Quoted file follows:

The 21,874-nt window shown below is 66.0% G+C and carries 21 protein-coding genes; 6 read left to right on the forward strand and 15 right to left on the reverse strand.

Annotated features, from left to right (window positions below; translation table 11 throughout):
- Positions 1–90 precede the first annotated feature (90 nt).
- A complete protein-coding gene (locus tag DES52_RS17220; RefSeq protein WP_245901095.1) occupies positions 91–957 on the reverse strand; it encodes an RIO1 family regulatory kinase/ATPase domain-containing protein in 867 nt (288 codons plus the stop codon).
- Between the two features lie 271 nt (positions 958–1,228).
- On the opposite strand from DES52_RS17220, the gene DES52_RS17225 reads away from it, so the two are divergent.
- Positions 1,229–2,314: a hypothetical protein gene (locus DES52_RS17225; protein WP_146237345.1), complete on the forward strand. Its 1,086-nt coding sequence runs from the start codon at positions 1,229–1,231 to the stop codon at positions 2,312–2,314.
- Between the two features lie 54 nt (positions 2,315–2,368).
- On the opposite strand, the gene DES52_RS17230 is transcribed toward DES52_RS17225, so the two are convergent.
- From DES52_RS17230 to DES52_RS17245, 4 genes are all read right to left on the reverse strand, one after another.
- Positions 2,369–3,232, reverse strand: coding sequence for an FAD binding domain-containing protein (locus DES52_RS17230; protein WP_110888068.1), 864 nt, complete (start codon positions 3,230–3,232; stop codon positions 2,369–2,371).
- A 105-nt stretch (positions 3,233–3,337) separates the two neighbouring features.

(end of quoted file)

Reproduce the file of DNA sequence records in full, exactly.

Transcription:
The 21,874-nt window shown below is 66.0% G+C and carries 21 protein-coding genes; 6 read left to right on the forward strand and 15 right to left on the reverse strand.

Annotated features, from left to right (window positions below; translation table 11 throughout):
- Positions 1–90 precede the first annotated feature (90 nt).
- A complete protein-coding gene (locus tag DES52_RS17220; RefSeq protein WP_245901095.1) occupies positions 91–957 on the reverse strand; it encodes an RIO1 family regulatory kinase/ATPase domain-containing protein in 867 nt (288 codons plus the stop codon).
- Between the two features lie 271 nt (positions 958–1,228).
- On the opposite strand from DES52_RS17220, the gene DES52_RS17225 reads away from it, so the two are divergent.
- Positions 1,229–2,314: a hypothetical protein gene (locus DES52_RS17225; protein WP_146237345.1), complete on the forward strand. Its 1,086-nt coding sequence runs from the start codon at positions 1,229–1,231 to the stop codon at positions 2,312–2,314.
- Between the two features lie 54 nt (positions 2,315–2,368).
- On the opposite strand, the gene DES52_RS17230 is transcribed toward DES52_RS17225, so the two are convergent.
- From DES52_RS17230 to DES52_RS17245, 4 genes are all read right to left on the reverse strand, one after another.
- Positions 2,369–3,232, reverse strand: coding sequence for an FAD binding domain-containing protein (locus DES52_RS17230; protein WP_110888068.1), 864 nt, complete (start codon positions 3,230–3,232; stop codon positions 2,369–2,371).
- A 105-nt stretch (positions 3,233–3,337) separates the two neighbouring features.